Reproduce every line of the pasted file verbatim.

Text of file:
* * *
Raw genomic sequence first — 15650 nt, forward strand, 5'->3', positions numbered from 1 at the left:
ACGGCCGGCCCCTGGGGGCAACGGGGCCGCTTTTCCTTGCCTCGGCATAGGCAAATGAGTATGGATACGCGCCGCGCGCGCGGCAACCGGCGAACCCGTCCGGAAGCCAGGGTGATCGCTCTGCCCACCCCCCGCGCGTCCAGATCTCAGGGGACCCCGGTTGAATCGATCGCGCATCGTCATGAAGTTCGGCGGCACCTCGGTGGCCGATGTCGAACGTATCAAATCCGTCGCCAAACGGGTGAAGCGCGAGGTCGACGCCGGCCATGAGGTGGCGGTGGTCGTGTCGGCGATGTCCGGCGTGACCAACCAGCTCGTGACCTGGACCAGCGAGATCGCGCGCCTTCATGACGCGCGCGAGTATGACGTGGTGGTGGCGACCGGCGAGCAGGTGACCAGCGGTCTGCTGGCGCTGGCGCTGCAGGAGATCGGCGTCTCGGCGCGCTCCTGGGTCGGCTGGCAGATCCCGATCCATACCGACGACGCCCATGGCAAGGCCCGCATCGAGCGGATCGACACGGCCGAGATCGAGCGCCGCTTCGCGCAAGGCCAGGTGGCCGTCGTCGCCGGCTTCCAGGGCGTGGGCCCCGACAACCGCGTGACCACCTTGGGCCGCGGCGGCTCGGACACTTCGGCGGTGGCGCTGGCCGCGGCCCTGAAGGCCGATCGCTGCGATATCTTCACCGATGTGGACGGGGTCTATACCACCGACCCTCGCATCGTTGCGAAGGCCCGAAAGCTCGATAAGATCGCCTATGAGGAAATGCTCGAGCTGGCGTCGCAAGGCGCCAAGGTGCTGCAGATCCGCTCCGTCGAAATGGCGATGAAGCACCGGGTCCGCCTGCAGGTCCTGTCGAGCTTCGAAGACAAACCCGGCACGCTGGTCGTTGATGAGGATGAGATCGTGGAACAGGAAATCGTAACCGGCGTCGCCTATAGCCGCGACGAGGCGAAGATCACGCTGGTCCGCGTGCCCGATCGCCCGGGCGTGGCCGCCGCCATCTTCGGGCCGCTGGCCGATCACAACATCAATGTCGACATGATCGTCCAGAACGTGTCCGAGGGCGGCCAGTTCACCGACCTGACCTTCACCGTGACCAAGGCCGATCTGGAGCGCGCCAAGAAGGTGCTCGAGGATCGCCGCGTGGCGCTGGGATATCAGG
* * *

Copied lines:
Raw genomic sequence first — 15650 nt, forward strand, 5'->3', positions numbered from 1 at the left:
ACGGCCGGCCCCTGGGGGCAACGGGGCCGCTTTTCCTTGCCTCGGCATAGGCAAATGAGTATGGATACGCGCCGCGCGCGCGGCAACCGGCGAACCCGTCCGGAAGCCAGGGTGATCGCTCTGCCCACCCCCCGCGCGTCCAGATCTCAGGGGACCCCGGTTGAATCGATCGCGCATCGTCATGAAGTTCGGCGGCACCTCGGTGGCCGATGTCGAACGTATCAAATCCGTCGCCAAACGGGTGAAGCGCGAGGTCGACGCCGGCCATGAGGTGGCGGTGGTCGTGTCGGCGATGTCCGGCGTGACCAACCAGCTCGTGACCTGGACCAGCGAGATCGCGCGCCTTCATGACGCGCGCGAGTATGACGTGGTGGTGGCGACCGGCGAGCAGGTGACCAGCGGTCTGCTGGCGCTGGCGCTGCAGGAGATCGGCGTCTCGGCGCGCTCCTGGGTCGGCTGGCAGATCCCGATCCATACCGACGACGCCCATGGCAAGGCCCGCATCGAGCGGATCGACACGGCCGAGATCGAGCGCCGCTTCGCGCAAGGCCAGGTGGCCGTCGTCGCCGGCTTCCAGGGCGTGGGCCCCGACAACCGCGTGACCACCTTGGGCCGCGGCGGCTCGGACACTTCGGCGGTGGCGCTGGCCGCGGCCCTGAAGGCCGATCGCTGCGATATCTTCACCGATGTGGACGGGGTCTATACCACCGACCCTCGCATCGTTGCGAAGGCCCGAAAGCTCGATAAGATCGCCTATGAGGAAATGCTCGAGCTGGCGTCGCAAGGCGCCAAGGTGCTGCAGATCCGCTCCGTCGAAATGGCGATGAAGCACCGGGTCCGCCTGCAGGTCCTGTCGAGCTTCGAAGACAAACCCGGCACGCTGGTCGTTGATGAGGATGAGATCGTGGAACAGGAAATCGTAACCGGCGTCGCCTATAGCCGCGACGAGGCGAAGATCACGCTGGTCCGCGTGCCCGATCGCCCGGGCGTGGCCGCCGCCATCTTCGGGCCGCTGGCCGATCACAACATCAATGTCGACATGATCGTCCAGAACGTGTCCGAGGGCGGCCAGTTCACCGACCTGACCTTCACCGTGACCAAGGCCGATCTGGAGCGCGCCAAGAAGGTGCTCGAGGATCGCCGCGTGGCGCTGGGATATCAGG